With starting Los Angeles Clippers point guard and early-buzz MVP candidate Chris Paul out with a bruised right knee, the team didn’t have to reach too far into its bag of tricks to find a suitable proxy. This gave third year guard Eric Bledsoe the opportunity to shine in Paul’s absence.
On Monday night, in a budding rivalry with the Memphis Grizzlies, Bledsoe took the helm of the starting point guard position and tallied 14 points, four assists, two steals and a rejection with no turnovers. His performance capped off a 99-73 drubbing of the Grizzlies.
“He (Bledsoe) has a tough role backing up the best point guard in the NBA (Paul),” said Bledsoe’s teammate Matt Barnes. “His number was called tonight, he played great.”
Bledsoe followed up this performance Tuesday night with 19 points, five assists, seven rebounds and a pair of steals in a 117-109 win against the Houston Rockets.
“I thought Eric Bledsoe played well again for us,” said Clippers coach Vinny Del Negro. “He kind of controlled the tempo of the game for us, did a lot of good things.”
For Bledsoe, Paul’s injury presents an opportunity to hone his NBA point guard skills. At the University of Kentucky, he played the role of undersized two-guard more often than not next to John Wall, the Washington Wizards point man.
I recall interviewing Bledsoe in the Clippers’ locker room when he was a rookie during the 2010-11 season. Combined with his chiseled physique and quiet, brooding demeanor, it made you shudder to think of the consequences if he ever caught you saying something that made his head turn sideways—you definitely wouldn’t want to say his significant other tastes like Honey Nut Cheerios a la Kevin Garnett.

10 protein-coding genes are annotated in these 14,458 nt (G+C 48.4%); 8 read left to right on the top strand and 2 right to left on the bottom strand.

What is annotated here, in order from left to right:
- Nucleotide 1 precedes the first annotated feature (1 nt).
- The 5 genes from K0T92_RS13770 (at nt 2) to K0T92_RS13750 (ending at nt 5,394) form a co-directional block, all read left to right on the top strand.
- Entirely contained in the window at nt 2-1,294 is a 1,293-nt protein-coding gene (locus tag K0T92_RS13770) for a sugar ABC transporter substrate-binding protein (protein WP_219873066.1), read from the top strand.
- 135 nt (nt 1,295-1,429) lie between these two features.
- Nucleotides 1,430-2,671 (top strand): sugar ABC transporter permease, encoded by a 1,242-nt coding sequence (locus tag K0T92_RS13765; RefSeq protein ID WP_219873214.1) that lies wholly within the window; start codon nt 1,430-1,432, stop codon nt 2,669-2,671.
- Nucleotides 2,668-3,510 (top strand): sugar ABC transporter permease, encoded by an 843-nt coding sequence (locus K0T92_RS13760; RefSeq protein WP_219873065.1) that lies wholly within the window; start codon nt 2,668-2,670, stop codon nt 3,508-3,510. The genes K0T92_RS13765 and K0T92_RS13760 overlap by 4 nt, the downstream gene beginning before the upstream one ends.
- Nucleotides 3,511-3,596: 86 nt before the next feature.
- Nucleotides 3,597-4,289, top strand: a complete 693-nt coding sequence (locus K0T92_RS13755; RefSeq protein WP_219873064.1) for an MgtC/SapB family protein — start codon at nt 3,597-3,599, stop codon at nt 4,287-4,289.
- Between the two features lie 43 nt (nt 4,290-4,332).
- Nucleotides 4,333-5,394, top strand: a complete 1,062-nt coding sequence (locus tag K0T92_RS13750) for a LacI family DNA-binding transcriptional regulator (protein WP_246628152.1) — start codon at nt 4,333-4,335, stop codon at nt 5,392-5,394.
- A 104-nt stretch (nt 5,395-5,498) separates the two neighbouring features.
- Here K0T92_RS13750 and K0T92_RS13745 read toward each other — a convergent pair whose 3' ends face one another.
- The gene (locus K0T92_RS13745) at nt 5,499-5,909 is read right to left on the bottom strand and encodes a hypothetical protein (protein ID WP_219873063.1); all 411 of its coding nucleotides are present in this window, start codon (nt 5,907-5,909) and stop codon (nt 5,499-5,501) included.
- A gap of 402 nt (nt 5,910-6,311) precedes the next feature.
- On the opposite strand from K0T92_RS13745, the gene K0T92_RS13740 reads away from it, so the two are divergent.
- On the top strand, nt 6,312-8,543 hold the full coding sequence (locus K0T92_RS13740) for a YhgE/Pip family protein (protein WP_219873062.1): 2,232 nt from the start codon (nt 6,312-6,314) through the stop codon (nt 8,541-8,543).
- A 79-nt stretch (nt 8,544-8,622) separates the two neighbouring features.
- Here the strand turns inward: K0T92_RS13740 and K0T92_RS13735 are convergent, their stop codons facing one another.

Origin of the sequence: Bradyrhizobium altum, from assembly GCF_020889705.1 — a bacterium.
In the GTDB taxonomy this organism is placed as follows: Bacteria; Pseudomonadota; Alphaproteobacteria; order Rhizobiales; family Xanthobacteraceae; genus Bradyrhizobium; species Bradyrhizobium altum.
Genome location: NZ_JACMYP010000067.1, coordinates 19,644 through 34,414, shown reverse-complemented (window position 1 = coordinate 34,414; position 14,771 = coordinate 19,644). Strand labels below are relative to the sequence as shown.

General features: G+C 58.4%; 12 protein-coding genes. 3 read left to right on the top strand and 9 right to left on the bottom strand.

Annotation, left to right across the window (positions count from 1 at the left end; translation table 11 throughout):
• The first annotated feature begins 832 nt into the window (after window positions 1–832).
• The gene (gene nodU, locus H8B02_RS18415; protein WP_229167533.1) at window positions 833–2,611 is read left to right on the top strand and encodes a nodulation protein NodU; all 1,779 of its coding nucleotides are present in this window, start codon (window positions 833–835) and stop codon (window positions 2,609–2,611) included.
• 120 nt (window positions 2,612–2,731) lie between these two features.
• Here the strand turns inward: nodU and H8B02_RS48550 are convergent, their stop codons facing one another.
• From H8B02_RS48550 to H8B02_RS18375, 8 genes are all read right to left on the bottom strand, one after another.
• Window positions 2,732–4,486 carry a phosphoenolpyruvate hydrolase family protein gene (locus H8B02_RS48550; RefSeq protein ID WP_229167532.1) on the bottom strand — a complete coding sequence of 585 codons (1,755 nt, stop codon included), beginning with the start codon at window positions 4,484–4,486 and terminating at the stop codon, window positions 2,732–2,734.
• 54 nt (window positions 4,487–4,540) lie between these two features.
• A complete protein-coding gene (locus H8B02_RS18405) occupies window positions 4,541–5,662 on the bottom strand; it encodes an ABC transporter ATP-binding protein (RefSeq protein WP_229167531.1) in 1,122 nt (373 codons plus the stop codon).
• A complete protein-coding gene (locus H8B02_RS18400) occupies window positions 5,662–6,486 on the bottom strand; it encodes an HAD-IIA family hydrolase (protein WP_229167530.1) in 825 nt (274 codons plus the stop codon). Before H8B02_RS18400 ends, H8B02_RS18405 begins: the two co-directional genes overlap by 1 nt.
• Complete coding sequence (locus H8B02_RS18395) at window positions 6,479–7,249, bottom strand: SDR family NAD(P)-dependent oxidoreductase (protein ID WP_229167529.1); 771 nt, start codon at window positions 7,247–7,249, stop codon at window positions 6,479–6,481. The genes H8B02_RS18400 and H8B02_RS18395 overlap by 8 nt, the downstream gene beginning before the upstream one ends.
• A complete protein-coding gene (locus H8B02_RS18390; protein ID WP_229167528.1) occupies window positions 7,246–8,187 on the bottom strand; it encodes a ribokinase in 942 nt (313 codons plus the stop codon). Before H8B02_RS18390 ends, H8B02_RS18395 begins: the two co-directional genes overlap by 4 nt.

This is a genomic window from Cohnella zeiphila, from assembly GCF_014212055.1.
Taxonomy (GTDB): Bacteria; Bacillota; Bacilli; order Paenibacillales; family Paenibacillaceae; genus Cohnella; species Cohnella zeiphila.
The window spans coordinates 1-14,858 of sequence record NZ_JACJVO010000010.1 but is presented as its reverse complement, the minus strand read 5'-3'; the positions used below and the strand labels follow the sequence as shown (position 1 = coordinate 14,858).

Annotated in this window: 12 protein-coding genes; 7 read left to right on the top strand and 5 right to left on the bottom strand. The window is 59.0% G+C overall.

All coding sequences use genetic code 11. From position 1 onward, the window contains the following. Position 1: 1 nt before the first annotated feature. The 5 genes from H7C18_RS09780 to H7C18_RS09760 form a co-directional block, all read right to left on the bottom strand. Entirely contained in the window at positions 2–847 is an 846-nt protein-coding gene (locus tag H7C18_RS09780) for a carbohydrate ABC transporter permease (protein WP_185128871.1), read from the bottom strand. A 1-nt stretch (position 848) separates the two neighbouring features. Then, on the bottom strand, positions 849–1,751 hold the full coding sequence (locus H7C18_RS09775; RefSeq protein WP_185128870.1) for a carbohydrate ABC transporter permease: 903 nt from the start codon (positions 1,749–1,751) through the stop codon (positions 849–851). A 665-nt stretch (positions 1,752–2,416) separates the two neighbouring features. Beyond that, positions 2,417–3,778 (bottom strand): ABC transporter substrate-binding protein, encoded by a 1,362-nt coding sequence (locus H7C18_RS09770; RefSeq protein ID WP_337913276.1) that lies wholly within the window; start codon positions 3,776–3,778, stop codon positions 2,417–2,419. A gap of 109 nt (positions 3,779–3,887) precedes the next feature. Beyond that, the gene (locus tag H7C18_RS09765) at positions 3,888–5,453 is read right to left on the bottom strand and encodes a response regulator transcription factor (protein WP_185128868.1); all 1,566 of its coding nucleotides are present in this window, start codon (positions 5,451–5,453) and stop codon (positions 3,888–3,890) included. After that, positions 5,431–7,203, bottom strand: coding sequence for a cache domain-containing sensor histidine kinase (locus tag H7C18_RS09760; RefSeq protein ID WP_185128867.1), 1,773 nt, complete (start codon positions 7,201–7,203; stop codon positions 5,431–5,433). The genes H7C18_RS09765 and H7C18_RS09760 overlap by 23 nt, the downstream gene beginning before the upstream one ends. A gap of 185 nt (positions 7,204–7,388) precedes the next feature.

However, the Alabama native displayed his Southern hospitality by politely answering my questions on the intricacies of guarding the then Phoenix Suns guard Steve Nash. Bledsoe said something to the effect of Nash’s ability to change directions quickly despite his advanced age and decreased foot speed.
Bledsoe displayed an eagerness to learn and exhibited a firm grasp of the game that made me think he would definitely be a starting point guard in the future. If not with the Clippers, he would definitely be able to start elsewhere.
Enter the shortened 2011-12 Clippers season, which netted All-Star guards Chris Paul and Chauncey Billups. Combined with the retention of another All-Star guard Mo Williams and reliable backup Randy Foye, that bright future changed for Bledsoe—a 50 percent deduction in minutes yielded an almost 50 percent decrease in most of his 2011-12 season averages.
Nonetheless, Bledsoe managed to stay positive and accept his extended role of fortifying the Clippers bench. In addition to his jump-to-the-moon vertical despite his 6-foot-1 frame, Bledsoe was quickly earning a reputation for his ability to penetrate defenses on one side of the court and play ball-hawking defense on the other.
Currently, Bledsoe is averaging about nine points and almost three assists per game in 18.3 minutes—a vast improvement from last season’s averages of 3.3 points and 1.6 assists per game in just under 12 minutes.
It’s safe to say that with Paul listed as day-to-day, Bledsoe will be steadily improving his skills game by game. If Paul, a free agent at the conclusion of this season, exits Clipper nation, Bledsoe may get his chance to be a starting point guard on a more permanent basis.
It’s difficult to fathom “Lob City” without Paul, who is due almost $18 million this year. If the Clippers’ recent performances with Bledsoe starting were an indication of what life would be like without Paul, it might not be so bad.
Given the chincy past of Clippers owner Donald Sterling and the number of potential suitors that will drive up the market price for Paul’s services, starting Bledsoe rather than retaining Paul at a hefty price might be an option for Sterling. Of course, if Sterling has truly kicked his habit for thriftiness and is willing to splurge on keeping Paul at the right price, that’s an even better option.
Ben Hernandez Jr.
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